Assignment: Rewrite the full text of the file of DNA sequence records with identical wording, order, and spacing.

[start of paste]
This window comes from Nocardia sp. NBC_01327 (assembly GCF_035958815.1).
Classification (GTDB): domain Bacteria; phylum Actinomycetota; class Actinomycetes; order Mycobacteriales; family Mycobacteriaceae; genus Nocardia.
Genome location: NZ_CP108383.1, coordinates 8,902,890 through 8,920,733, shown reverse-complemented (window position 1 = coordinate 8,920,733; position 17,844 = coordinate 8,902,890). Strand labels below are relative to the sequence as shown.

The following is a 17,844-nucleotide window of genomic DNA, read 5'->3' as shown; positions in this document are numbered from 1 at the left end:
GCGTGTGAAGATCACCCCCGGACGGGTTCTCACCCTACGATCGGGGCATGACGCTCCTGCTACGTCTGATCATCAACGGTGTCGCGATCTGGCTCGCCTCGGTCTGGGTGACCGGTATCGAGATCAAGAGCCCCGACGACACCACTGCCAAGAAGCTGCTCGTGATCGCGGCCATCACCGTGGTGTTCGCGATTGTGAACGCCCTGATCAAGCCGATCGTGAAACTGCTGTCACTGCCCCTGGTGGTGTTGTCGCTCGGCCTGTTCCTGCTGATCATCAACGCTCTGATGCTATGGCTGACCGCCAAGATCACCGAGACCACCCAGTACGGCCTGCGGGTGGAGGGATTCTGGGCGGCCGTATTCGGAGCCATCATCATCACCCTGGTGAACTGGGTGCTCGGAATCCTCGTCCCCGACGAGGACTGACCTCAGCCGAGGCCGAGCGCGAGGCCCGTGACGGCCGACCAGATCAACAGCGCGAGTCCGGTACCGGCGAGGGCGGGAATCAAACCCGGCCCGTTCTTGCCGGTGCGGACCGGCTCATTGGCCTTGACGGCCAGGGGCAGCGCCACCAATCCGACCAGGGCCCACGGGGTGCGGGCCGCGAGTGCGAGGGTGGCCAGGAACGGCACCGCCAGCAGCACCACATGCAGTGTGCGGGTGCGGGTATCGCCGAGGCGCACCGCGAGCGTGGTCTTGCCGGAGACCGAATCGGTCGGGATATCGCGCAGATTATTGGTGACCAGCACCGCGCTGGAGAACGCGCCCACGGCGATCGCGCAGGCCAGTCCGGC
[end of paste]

This window comes from Nocardia sp. NBC_01327 (assembly GCF_035958815.1).
Classification (GTDB): domain Bacteria; phylum Actinomycetota; class Actinomycetes; order Mycobacteriales; family Mycobacteriaceae; genus Nocardia.
Genome location: NZ_CP108383.1, coordinates 8,902,890 through 8,920,733, shown reverse-complemented (window position 1 = coordinate 8,920,733; position 17,844 = coordinate 8,902,890). Strand labels below are relative to the sequence as shown.

The following is a 17,844-nucleotide window of genomic DNA, read 5'->3' as shown; positions in this document are numbered from 1 at the left end:
GCGTGTGAAGATCACCCCCGGACGGGTTCTCACCCTACGATCGGGGCATGACGCTCCTGCTACGTCTGATCATCAACGGTGTCGCGATCTGGCTCGCCTCGGTCTGGGTGACCGGTATCGAGATCAAGAGCCCCGACGACACCACTGCCAAGAAGCTGCTCGTGATCGCGGCCATCACCGTGGTGTTCGCGATTGTGAACGCCCTGATCAAGCCGATCGTGAAACTGCTGTCACTGCCCCTGGTGGTGTTGTCGCTCGGCCTGTTCCTGCTGATCATCAACGCTCTGATGCTATGGCTGACCGCCAAGATCACCGAGACCACCCAGTACGGCCTGCGGGTGGAGGGATTCTGGGCGGCCGTATTCGGAGCCATCATCATCACCCTGGTGAACTGGGTGCTCGGAATCCTCGTCCCCGACGAGGACTGACCTCAGCCGAGGCCGAGCGCGAGGCCCGTGACGGCCGACCAGATCAACAGCGCGAGTCCGGTACCGGCGAGGGCGGGAATCAAACCCGGCCCGTTCTTGCCGGTGCGGACCGGCTCATTGGCCTTGACGGCCAGGGGCAGCGCCACCAATCCGACCAGGGCCCACGGGGTGCGGGCCGCGAGTGCGAGGGTGGCCAGGAACGGCACCGCCAGCAGCACCACATGCAGTGTGCGGGTGCGGGTATCGCCGAGGCGCACCGCGAGCGTGGTCTTGCCGGAGACCGAATCGGTCGGGATATCGCGCAGATTATTGGTGACCAGCACCGCGCTGGAGAACGCGCCCACGGCGATCGCGCAGGCCAGTCCGGC